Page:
Ultime Notizie - India - Gran Bretagna - Irlanda
Brief History of Society of St Paul
The first two Paulines, Fr Domenico Ambrosio and Fr Guido Paganini arrived in Bombay by the Italian liner Victoria on April 10, 1935. But they could not stay long in Bombay as the Archdiocese was not open to religious other than the Jesuits.
After several attempts to get admitted into a diocese, they were allowed to stay in Delhi till they are admitted into another diocese. Here they maintained themselves by their hard work with a treadle machine. In December 1936 Fr Paganini left for Japan. He was replaced with Fr Vico Anselm who after a few months became sick and returned to Italy.
On August 2, 1937, Fr Alfonso Ferrero arrived in Bombay and rushed to Delhi to meet Fr Ambrosio before he left for South America. He found a new house in Court Road in the Civil Lines. There was a garage which soon became our mini-press with a treadle machine and a few sets of types. In October, 1937, two more paulines arrived – Fr Gabriel Colasanto and Br Bernardino Ruffoli.
In March 1938, Fr Alfonso Ferrero visited several Bishops with the hope of finding a place to settle down. Finally, Mons. Angelo Poli, the Bishop of Allahabad, was willing to accept us on the recommendation of Mons. De Vito, the then Rector of St Joseph’s Seminary, Allahabad. Bishop Poli offered us the Mission at Fidelispur, now known as Ranipur. However, Fr Ferrero was not impressed with the offer. On 13th October in 1938, Archbishop Mullighan officially admitted them into the diocese of Delhi.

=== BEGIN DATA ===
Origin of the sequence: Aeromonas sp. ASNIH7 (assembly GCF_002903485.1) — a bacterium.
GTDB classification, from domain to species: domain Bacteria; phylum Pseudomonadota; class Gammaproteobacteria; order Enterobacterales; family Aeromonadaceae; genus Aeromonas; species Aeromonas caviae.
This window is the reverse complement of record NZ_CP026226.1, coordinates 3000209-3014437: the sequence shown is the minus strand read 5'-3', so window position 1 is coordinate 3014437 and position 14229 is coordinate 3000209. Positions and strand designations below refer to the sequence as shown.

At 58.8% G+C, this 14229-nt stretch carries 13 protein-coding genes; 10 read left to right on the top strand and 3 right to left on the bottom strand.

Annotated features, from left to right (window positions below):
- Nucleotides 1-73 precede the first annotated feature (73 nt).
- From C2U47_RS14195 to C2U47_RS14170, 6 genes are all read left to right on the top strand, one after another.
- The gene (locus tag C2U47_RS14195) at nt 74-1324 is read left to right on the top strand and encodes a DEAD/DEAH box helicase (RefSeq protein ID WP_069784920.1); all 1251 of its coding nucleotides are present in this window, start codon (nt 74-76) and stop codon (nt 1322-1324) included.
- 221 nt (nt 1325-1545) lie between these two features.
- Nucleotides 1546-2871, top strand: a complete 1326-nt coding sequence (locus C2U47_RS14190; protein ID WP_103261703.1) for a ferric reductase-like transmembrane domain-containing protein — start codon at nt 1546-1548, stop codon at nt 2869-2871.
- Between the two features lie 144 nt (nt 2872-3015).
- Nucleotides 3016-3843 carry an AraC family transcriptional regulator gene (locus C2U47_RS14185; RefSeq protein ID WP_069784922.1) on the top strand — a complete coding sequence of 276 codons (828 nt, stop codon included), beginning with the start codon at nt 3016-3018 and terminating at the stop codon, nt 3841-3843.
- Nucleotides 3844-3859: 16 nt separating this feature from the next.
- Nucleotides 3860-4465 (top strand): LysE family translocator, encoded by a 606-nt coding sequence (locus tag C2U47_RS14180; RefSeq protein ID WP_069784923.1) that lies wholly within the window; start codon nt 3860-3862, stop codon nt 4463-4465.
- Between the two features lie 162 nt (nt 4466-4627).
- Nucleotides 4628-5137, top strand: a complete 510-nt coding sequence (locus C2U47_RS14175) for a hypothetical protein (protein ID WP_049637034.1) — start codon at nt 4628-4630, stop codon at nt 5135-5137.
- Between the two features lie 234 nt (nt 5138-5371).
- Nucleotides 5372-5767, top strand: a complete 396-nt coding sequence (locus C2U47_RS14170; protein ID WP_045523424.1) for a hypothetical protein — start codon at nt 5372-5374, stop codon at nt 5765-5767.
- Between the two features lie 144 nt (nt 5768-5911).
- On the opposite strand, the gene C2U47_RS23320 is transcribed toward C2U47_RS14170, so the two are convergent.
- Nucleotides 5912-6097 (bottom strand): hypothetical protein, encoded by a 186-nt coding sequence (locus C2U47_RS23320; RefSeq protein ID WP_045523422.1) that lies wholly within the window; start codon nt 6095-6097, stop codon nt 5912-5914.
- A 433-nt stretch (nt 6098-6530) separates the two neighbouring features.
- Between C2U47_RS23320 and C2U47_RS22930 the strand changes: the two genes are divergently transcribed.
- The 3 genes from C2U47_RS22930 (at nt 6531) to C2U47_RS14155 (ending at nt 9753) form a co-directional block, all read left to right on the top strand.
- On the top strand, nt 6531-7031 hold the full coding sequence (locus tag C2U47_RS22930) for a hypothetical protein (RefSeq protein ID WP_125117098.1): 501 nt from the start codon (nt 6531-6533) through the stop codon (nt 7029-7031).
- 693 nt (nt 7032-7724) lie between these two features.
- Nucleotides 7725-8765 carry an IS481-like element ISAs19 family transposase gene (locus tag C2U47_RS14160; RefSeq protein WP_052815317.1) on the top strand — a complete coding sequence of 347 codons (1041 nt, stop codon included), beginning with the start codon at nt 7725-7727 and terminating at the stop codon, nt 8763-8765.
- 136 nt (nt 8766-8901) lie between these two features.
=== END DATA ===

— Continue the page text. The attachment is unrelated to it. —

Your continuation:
Soon a difficulty arose: Italy sided with Germany in the second world war and the British authorities in Delhi began to grow suspicious of Italian Missionaries. Finally, they accepted the offer of Bishop Poli and moved to Allahabad on 21st June, 1939, and settled down at Fidelispur. Soon they recruited the first batch of aspirants from India.
In October 1939 Germany declared war on England and later Italy joined Germany. On 14th June 1940, Fr Alfonso Ferrero, being an Italian citizen, was arrested and brought to Agra, and later to Ahamednagar. Br Bernardino lost contact with the aspirants who were in holidays. He could not remain alone at Fidelispur. He became secretary to the Bishop and stayed at the Bishop’s house. Soon, the Bishop too was arrested along with Br Bernardino.
As the war got over in 1945, Bishop Poli and Br Bernardino were freed. Fr Ferrero was retained in the camp along with fifty other Missionaries for another year.
When they returned after the war, there was nothing left at Fidelispur. The house was occupied by refugees from Burma. All our belongings, including the mini-press, had disappeared.
In the winter of 1948-49 Fr Colasanto returned after his treatment. In the beginning of 1948 Br Pio Rizzo came, followed by Fr Bellanzon. They recruited a few aspirants, and thus once again we revived the regular Pauline life. In 1949 our founder, Blessed Giacomo Alberione (Primo Maestro) made his first visit to India. On 19 April, 1950 another member was added, Fr Ettore Diamantini.
In 1948 Mons. Valerian Gracias was elected Archbishop of Bombay and he invited Paulines to Bombay, requesting them to take over the Examiner Press Bookshop.
On 11th November, 1951, two more members arrived – Frs Maurus Ferrero to Bombay and Antonio Rossi to Allahabad. Fr Attilio Tempra came in February 1952 and was stationed in Bombay.
In 1953 Fr Diamantini came to Bombay to look after the formation of the aspirants. Around Christmas Br Pio also came to Bombay to manage the Bookshop which he did till he left for Ireland in 1981.